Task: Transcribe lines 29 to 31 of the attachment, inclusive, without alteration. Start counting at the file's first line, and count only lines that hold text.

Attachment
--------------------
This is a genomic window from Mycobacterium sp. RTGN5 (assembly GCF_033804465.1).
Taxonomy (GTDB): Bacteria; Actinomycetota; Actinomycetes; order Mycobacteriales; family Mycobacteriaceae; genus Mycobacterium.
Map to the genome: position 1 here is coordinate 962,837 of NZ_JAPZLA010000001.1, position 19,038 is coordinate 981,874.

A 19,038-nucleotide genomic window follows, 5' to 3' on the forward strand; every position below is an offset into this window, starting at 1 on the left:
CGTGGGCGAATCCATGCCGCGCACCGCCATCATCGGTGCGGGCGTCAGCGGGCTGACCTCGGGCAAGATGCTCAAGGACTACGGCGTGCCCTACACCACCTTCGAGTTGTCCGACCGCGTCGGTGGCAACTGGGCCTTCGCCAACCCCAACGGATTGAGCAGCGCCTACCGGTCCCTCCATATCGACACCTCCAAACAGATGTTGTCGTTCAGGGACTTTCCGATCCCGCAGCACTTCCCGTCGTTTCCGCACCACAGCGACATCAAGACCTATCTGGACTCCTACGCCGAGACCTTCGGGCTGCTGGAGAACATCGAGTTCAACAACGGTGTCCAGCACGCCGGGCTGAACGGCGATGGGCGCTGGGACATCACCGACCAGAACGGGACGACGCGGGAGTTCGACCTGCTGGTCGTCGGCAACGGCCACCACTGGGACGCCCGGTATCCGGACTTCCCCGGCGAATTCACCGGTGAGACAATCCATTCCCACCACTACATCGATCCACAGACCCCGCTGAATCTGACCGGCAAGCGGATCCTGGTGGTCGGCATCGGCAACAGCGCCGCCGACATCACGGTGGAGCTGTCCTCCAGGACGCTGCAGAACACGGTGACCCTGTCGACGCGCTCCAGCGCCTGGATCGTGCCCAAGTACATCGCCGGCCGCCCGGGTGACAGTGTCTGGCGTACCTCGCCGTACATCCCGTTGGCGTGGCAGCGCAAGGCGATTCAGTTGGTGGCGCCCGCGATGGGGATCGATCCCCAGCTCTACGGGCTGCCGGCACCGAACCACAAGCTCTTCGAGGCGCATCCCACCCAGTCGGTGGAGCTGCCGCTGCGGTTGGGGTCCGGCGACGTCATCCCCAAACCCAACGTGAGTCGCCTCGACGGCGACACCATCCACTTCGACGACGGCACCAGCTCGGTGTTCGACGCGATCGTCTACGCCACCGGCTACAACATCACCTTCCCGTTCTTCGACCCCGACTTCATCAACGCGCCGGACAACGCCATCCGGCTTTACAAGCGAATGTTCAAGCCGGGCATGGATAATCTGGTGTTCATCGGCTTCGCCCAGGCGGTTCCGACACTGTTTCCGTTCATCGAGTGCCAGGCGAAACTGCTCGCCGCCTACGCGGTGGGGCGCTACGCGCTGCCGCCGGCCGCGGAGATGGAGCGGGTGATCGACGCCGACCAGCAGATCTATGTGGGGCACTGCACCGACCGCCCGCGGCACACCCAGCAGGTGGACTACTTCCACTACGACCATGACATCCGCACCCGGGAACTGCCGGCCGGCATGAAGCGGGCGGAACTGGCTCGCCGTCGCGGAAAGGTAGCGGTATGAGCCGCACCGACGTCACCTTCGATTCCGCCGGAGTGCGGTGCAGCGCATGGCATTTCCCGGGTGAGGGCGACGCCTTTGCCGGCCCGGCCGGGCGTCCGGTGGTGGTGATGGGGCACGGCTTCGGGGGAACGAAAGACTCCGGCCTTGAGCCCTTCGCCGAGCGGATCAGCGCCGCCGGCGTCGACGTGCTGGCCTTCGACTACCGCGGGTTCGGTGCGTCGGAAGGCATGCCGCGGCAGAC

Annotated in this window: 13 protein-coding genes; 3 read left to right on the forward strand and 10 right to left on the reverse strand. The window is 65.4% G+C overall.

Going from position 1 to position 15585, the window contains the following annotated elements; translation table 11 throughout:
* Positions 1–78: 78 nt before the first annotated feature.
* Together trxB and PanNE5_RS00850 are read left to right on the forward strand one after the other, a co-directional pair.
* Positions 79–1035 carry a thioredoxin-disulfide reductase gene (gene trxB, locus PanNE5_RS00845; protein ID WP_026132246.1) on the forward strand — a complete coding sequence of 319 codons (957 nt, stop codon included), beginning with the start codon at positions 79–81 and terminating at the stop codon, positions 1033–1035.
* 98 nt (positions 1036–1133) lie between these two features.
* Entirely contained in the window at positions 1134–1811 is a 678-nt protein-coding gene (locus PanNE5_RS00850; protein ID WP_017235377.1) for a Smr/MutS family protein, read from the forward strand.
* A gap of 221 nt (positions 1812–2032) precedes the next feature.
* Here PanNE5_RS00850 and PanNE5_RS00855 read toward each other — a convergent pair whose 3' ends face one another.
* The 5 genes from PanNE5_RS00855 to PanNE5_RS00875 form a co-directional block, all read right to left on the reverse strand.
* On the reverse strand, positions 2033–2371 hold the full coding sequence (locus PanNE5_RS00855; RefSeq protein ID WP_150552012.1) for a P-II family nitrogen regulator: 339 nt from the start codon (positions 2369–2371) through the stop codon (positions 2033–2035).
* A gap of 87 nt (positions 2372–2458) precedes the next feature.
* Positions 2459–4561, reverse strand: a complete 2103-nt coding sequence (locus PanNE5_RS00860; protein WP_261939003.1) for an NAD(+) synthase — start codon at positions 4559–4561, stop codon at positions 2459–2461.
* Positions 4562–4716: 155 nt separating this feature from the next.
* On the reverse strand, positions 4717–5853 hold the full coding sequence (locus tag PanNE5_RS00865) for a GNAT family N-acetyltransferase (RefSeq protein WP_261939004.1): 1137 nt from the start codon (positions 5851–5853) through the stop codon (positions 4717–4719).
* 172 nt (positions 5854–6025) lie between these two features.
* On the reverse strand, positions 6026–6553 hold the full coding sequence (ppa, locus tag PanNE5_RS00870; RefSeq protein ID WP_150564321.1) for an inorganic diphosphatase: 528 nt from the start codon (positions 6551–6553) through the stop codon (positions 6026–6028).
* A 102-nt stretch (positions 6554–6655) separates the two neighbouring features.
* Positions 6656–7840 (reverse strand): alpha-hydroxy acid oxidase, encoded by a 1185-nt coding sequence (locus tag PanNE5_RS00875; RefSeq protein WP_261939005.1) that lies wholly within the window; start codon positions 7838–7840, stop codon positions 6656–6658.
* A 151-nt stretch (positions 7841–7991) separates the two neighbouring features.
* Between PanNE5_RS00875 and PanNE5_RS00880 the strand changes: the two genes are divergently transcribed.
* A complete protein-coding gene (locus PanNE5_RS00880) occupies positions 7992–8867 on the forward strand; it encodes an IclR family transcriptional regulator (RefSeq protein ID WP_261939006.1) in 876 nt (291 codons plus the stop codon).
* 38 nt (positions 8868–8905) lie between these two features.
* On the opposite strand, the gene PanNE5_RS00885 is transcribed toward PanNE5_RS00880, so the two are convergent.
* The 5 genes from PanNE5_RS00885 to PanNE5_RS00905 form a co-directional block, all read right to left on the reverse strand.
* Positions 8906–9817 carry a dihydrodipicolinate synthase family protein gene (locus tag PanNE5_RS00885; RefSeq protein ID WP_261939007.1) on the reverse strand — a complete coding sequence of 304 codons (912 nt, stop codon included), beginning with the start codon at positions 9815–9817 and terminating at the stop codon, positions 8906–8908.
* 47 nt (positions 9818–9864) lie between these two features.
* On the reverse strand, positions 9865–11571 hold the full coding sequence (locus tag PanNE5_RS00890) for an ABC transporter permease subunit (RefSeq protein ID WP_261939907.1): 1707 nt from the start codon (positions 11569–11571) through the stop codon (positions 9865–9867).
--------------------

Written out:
* On the opposite strand, the gene PanNE5_RS00885 is transcribed toward PanNE5_RS00880, so the two are convergent.
* The 5 genes from PanNE5_RS00885 to PanNE5_RS00905 form a co-directional block, all read right to left on the reverse strand.
* Positions 8906–9817 carry a dihydrodipicolinate synthase family protein gene (locus tag PanNE5_RS00885; RefSeq protein ID WP_261939007.1) on the reverse strand — a complete coding sequence of 304 codons (912 nt, stop codon included), beginning with the start codon at positions 9815–9817 and terminating at the stop codon, positions 8906–8908.